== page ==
November 10, 2023

Dear University community,

On two occasions this month, students in two of our residence halls discovered words of hate, racism, and misogyny scrawled on the whiteboards that hang outside their doors. The first incident, in Engelhard House on Nov. 1, was not immediately reported, and came to light when we were investigating the Nov. 6 incident in Flather Hall that I addressed in an earlier communication. Using video footage from security cameras, we’ve since confirmed that local juveniles were responsible for the incidents, but that doesn’t change the shock experienced by all members of our campus community.

Our residence halls are home for our students, and words of hate have no place in our community. While it relieves me that those offensive words did not come from the hearts of our Catholic University students, it does pain me that the atmosphere of support, trust, and community was fractured by these acts. The acts themselves leave a wound, regardless of who committed them.

Members of my leadership team, including AVP for Public Safety and Emergency Management Kirk McLean, met Wednesday afternoon with students from the Black Student Alliance and the Flather Hall community to update the students on the investigation. I was proud to hear that our students were very open and honest in expressing the pain and sorrow they felt when they saw those messages of hate on their whiteboards. I want to acknowledge that pain and sorrow, and express my gratitude to those students who shared their experiences.

St. John Paul II once said that it was up to each of us to be a “strong voice” against racism, noting that “every upright conscience cannot but decisively condemn any racism, no matter in what heart or place it is found.” All members of this community should react with equal fervor of condemnation in the face of racist acts taking place in our midst. This is our community, and we cannot allow racism to take up even an inch of this campus.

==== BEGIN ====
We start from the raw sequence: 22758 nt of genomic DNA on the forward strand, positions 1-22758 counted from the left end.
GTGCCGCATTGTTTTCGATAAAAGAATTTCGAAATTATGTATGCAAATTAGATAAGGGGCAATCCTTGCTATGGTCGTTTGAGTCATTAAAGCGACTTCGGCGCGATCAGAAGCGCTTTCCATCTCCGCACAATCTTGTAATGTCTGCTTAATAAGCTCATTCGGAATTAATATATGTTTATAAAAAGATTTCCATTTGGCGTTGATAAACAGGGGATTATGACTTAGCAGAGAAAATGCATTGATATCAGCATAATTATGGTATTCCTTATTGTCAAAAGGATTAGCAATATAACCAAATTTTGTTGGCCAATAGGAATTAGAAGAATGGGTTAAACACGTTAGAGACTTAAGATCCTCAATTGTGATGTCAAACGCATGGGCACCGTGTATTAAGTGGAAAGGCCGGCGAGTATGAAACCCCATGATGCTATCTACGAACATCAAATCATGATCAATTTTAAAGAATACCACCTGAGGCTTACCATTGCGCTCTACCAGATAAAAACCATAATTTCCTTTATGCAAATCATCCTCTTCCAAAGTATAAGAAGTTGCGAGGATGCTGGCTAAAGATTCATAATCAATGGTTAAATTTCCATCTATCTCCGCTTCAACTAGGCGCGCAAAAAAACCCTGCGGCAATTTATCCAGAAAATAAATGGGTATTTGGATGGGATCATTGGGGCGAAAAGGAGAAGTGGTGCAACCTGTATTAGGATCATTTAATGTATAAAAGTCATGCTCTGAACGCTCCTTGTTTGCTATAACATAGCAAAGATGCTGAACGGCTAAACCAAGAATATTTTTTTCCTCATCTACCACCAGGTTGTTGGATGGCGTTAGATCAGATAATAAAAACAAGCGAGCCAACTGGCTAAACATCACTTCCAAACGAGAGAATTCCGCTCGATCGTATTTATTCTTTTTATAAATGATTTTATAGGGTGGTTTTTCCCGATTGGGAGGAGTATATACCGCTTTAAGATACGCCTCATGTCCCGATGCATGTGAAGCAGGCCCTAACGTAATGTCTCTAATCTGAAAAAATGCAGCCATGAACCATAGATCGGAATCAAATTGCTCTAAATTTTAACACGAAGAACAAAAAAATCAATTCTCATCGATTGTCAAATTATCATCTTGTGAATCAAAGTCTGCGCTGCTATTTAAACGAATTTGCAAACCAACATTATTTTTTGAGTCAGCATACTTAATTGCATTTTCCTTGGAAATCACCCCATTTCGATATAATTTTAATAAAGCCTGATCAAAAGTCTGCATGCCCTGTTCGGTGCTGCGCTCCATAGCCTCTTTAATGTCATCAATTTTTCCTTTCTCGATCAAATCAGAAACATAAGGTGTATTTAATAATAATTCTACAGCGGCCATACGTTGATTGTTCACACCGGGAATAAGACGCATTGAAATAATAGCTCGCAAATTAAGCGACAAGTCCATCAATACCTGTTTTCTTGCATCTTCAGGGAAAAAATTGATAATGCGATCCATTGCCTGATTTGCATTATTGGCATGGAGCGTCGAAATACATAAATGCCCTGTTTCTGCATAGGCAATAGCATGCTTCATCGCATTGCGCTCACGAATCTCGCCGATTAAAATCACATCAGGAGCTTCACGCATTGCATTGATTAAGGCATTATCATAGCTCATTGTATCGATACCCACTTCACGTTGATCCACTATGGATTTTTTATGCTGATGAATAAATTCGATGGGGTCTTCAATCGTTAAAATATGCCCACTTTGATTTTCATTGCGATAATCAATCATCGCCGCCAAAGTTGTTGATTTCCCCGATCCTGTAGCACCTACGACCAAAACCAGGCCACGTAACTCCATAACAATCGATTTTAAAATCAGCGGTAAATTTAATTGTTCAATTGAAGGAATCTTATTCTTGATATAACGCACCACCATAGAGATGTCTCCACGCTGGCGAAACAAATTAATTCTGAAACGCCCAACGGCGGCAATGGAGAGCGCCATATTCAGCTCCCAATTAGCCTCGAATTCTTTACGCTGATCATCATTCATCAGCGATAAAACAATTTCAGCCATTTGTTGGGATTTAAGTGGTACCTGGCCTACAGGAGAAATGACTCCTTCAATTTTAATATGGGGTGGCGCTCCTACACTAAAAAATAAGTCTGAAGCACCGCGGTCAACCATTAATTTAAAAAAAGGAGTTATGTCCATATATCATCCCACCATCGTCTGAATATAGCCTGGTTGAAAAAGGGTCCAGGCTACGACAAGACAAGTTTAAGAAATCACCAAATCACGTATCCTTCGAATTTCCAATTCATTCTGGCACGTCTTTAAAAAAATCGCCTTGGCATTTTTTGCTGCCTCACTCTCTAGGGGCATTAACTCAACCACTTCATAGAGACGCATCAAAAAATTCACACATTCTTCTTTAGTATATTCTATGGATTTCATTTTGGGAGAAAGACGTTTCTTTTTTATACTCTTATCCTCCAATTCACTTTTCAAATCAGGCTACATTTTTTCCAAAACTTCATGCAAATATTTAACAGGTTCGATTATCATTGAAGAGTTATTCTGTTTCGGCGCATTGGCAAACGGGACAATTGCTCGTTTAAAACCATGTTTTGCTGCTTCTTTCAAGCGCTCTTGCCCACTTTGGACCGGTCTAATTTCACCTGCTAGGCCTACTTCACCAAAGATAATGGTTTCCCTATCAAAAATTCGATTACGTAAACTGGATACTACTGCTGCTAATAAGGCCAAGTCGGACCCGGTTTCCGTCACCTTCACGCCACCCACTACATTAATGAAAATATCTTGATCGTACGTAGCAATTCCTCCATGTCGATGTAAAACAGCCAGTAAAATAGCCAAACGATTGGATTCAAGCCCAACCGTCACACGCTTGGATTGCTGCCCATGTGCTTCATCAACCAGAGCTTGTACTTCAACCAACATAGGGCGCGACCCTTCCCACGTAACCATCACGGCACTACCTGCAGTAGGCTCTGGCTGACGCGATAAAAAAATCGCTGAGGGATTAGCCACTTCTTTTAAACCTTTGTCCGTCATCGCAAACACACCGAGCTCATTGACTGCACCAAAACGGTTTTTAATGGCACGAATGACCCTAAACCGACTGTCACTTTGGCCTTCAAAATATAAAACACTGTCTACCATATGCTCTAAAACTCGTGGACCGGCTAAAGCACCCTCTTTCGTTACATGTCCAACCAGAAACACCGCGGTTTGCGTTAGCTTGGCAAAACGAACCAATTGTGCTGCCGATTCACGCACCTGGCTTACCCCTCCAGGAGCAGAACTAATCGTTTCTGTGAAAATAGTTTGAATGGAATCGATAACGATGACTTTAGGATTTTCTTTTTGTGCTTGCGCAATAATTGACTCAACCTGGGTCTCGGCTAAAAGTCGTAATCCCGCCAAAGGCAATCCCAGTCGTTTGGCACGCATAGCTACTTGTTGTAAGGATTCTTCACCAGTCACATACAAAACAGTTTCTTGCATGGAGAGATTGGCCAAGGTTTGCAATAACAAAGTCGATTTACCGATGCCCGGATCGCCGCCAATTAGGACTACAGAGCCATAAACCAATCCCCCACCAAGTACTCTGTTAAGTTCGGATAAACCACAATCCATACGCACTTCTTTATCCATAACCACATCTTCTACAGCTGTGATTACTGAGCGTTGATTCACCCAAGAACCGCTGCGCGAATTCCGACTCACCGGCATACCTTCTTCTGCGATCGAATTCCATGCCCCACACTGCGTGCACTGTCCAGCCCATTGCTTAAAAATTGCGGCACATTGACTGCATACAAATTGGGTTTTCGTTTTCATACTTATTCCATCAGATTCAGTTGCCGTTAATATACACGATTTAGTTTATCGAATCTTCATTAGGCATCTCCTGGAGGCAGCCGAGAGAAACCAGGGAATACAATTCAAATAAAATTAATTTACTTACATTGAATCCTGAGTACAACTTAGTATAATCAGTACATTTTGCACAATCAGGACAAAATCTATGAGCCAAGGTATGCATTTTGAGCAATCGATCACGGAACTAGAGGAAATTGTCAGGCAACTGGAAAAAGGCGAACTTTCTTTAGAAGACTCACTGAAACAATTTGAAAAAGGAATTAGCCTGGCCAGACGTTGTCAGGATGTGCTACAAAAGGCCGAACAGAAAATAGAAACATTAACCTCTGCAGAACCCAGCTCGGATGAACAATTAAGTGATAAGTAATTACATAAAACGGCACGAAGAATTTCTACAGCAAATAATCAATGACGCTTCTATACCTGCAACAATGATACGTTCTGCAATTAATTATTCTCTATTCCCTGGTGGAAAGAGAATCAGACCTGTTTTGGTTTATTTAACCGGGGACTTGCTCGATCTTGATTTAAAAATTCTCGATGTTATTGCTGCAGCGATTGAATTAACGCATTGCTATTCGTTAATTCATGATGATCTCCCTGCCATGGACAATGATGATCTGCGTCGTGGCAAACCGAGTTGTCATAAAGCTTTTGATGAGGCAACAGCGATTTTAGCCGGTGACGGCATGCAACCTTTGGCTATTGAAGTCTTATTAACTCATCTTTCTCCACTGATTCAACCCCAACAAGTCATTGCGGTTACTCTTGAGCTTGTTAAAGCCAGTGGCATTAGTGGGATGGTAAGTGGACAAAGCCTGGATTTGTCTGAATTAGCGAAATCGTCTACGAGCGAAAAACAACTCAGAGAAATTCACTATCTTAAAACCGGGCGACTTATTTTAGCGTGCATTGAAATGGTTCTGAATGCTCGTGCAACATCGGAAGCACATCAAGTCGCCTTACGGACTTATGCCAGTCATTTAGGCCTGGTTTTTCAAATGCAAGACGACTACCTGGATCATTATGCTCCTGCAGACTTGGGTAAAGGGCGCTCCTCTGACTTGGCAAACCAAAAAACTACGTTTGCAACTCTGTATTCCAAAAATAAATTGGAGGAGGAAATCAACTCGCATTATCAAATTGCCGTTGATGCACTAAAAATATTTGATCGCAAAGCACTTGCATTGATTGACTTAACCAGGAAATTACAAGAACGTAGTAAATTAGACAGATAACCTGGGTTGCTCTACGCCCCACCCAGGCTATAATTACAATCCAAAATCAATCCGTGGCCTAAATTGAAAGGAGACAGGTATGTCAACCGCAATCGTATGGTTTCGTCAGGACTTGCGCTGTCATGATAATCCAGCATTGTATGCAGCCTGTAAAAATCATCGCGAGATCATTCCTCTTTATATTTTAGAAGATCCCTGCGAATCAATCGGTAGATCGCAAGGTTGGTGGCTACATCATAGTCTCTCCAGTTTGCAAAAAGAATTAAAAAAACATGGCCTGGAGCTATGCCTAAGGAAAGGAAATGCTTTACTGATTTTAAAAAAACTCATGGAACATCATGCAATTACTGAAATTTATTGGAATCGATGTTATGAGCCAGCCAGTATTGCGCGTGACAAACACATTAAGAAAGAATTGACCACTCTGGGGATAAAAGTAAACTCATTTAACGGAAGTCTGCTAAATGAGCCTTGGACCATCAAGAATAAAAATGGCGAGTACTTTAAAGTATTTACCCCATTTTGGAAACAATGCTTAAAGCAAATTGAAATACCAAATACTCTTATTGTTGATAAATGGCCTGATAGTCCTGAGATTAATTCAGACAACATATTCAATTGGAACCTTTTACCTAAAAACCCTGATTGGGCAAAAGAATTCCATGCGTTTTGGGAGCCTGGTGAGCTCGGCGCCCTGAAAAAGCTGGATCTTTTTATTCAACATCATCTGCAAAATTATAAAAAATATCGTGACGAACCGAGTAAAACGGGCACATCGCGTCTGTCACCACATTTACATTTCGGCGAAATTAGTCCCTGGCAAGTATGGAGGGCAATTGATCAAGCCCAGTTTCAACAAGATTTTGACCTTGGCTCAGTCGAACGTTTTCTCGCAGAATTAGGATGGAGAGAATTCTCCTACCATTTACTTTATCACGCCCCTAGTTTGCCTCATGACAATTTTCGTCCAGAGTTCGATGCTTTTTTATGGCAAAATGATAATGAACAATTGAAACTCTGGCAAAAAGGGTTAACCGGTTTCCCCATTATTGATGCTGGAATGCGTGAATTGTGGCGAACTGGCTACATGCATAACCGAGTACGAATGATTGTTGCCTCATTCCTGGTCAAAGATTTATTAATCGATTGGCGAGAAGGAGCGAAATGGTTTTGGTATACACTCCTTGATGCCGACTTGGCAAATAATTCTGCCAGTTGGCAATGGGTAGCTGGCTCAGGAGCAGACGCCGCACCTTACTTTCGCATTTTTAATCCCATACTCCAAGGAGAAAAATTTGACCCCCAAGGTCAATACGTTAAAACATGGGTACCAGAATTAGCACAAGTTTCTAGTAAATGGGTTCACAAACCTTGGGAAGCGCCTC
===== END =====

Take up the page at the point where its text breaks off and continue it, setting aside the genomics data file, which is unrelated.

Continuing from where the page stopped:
The Department of Public Safety also confirmed that Catholic University students allowed the juveniles to gain access to both residence halls. We have identified the juveniles, and they are now barred from the University and suspended by their high school. But we all play a role in keeping our community safe. I cannot overstate how important it is that we not allow unknown individuals into campus residence halls. Everyone is responsible for making sure that the doors are closed after entering a card-access secured building and are not propped open at any time for anyone.

Finally, I want to encourage everyone to be sensitive to incidents of racism, sexism, and discrimination on campus. As the Black Student Alliance leadership team wrote in a letter they issued Wednesday, “Racism not only divides communities and fosters hatred, but it also hinders social growth and harmony.” I agree wholeheartedly that “we must actively work as a campus community to confront racism by promoting understanding, empathy, and respect for all people, regardless of their racial or ethnic background.”

I still hear sometimes that students don’t know how to report these incidents, or that the administration doesn’t listen or take them seriously. I want you to know that I am very interested in hearing about every incident of racism, discrimination, or sexism on our campus. You can always write to me here, file a report here, or just come to Nugent Hall. I can’t promise that I will be personally available, but I will make every effort to sit down with you as soon as possible. That is my promise.

Together we can create a genuine culture of encounter and community here at Catholic University. We all have our roles to play to keep the campus safe, to call out racism when we see it, and above all, to keep Christ in the center of all we do.


Peter Kilpatrick